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Latest News in Hanford, CA
Two arrested in Hanford after high speed chase, semi-automatic rifle recovered
At 11:41 p.m. on Friday, Oct. 21, a Kings County Sheriff's deputy was on a traffic stop near Jackson and 14th avenues in rural Kings County when he reportedly heard numerous gun shots in the area of Jersey and 16th avenues.The Deputy broadcast the information over the radio and a nearby deputy checked the area.The responding deputy reportedly located a silver KIA Optima traveling north on 16th Avenue at nearly 100 miles per hour. The deputy attempted to stop on the KIA, but the driver refused, and a pursuit ensued, according to...
At 11:41 p.m. on Friday, Oct. 21, a Kings County Sheriff's deputy was on a traffic stop near Jackson and 14th avenues in rural Kings County when he reportedly heard numerous gun shots in the area of Jersey and 16th avenues.
The Deputy broadcast the information over the radio and a nearby deputy checked the area.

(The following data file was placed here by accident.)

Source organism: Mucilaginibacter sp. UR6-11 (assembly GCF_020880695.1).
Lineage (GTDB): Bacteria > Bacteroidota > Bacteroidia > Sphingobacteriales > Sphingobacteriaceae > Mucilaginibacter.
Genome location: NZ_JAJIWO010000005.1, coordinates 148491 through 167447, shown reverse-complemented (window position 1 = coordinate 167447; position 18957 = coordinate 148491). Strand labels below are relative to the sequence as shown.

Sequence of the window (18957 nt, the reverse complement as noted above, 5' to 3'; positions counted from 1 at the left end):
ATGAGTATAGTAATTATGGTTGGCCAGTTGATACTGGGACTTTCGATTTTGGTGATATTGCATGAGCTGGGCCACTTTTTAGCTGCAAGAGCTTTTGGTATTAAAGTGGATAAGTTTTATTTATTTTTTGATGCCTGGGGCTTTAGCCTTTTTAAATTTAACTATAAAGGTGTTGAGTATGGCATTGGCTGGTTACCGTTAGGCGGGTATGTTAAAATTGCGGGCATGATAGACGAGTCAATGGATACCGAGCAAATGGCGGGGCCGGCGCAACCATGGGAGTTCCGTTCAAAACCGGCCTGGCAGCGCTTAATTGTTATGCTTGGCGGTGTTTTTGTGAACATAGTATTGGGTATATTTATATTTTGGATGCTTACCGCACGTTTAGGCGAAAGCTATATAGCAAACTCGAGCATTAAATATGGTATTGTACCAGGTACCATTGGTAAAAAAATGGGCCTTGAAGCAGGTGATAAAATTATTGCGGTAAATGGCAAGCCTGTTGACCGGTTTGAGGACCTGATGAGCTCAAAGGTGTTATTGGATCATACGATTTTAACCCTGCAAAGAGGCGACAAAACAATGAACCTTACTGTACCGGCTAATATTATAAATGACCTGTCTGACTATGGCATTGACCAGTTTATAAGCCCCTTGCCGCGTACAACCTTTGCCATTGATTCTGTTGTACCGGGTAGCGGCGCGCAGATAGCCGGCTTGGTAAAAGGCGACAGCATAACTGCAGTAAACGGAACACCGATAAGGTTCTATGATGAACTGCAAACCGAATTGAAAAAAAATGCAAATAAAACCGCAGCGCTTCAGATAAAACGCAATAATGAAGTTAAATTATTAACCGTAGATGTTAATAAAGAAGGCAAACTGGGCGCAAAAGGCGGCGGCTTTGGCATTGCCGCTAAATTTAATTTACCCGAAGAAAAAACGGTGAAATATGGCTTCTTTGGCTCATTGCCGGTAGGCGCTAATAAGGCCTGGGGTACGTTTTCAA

The responding deputy reportedly located a silver KIA Optima traveling north on 16th Avenue at nearly 100 miles per hour. The deputy attempted to stop on the KIA, but the driver refused, and a pursuit ensued, according to authorities.
The driver of the KIA was later reportedly determined to be Andrew Diaz. Diaz had a female passenger identified as Madison Martinez, according to authorities.
Diaz drove the KIA north on 16th Avenue, reaching speeds of 100 miles per hour while failing to stop for numerous stop signs, KCSO said in a release. Diaz turned east onto Highway 198 and continued to evade law enforcement, exiting Highway 198 at 13th Avenue and drove east on Hanford Armona Road toward Hanford, according to officials.